Student wasn’t expelled, but her parents fear for the future
The mothers of the two girls – the fifteen-year-old who was detained by the police and the fourteen-year-old who threw the rock – both confirmed that neither girl was expelled from the high school, as some of the media had speculated.
The Friday immediately following the incident, the 14-year-old’s mother didn’t send her to school for fear that the Police might return to the center and take her off. On social media, hundreds of Nicaraguans had commented on the video of the teen throwing the rock, comparing her with the national hero Andres Castro, who famously confronted an 1856 attack by throwing rocks at the Filibuster army commandeered by adventurer William Walker from the United States. The comments on social media also criticized the “cowardly attitude” of the policeman who aimed a gun at her.
“After all this, I’m afraid that they’ll grab her and not let her free anymore,” affirmed the young girl’s mother. The incident also coincided with the last days of the school year.
National human rights organizations have calculated that the Ortega regime has jailed 610 Nicaraguans, among them 28 minors; all are considered political prisoners of the repression.
The girl’s mother went to the school on Monday to find out about the teen’s status at that center.
“They told me that I should come and pick up her report card on December 3, and that my daughter can continue attending there. The principal said that none of the kids were expelled,” declared the mother of the girl who had been threatened with the gun.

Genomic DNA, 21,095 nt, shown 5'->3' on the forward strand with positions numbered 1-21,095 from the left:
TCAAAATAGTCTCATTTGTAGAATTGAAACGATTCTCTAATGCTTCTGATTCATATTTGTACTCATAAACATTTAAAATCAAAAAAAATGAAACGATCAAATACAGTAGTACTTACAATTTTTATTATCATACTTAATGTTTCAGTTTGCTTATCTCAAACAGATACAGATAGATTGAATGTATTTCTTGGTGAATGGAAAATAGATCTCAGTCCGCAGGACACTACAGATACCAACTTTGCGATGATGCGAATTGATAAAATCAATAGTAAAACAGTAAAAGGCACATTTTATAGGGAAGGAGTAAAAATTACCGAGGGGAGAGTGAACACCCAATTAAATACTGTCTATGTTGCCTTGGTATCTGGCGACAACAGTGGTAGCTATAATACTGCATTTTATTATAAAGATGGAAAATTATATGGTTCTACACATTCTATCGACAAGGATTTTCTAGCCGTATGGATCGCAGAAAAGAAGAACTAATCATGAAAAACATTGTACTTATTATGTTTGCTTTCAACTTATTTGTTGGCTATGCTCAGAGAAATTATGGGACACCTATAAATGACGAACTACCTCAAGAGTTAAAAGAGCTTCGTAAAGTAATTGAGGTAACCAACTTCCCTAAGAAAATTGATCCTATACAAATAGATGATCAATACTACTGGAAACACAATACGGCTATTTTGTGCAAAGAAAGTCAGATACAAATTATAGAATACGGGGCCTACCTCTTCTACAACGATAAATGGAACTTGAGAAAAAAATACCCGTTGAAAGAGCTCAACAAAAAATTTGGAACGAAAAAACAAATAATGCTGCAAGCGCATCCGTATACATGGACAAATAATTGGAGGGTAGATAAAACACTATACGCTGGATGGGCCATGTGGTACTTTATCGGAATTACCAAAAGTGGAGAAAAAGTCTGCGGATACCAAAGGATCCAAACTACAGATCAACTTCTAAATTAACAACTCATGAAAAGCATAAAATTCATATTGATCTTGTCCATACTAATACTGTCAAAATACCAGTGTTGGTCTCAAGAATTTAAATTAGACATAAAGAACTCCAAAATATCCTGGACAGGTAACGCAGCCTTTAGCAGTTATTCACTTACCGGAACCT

Both mothers preferred not to give their names, to protect the identity of the minors. They offered no further details, “in order not to make the problem bigger,” arguing that their priority is to continue guaranteeing the education of their daughters.
However, another family member with links to the minors complained that the school administration “shouldn’t have turned the students over to the police.”
According to this family member, what they should have done was to call the children’s parents or guardians and have them decide what to do with their children, as the disciplinary policies of the center specifies.
Nicaraguan Federation for Children and Adolescents requests outside intervention
The Nicaraguan Coordination Federation that works with Children and Adolescents (Codeni) issued a statement following the incident at the Republica de Argentina school.
“This case constitutes a flagrant violation of the rights of children and adolescents, and of the principles and fundamentals of the Childhood and Adolescence Code. It should be sanctioned according to the stipulations of the penal code,” the organization pointed out.
In addition, they demanded that the government of Daniel Ortega and Rosario Murillo and all the State institutions “guarantee protective measures for the children and teens amid the sociopolitical crisis the country is engulfed in, and halt the arbitrary acts committed by the authorities.”
Codeni has documented 29 minors among the 325 dead from the Ortega massacre.
“We urge the Inter-American Commission for Human Rights and the Regional Office of the UN High Commissioner for Human Rights to become familiar with the case and to undertake the needed investigations to denounce it at an international level,” the statement recommended.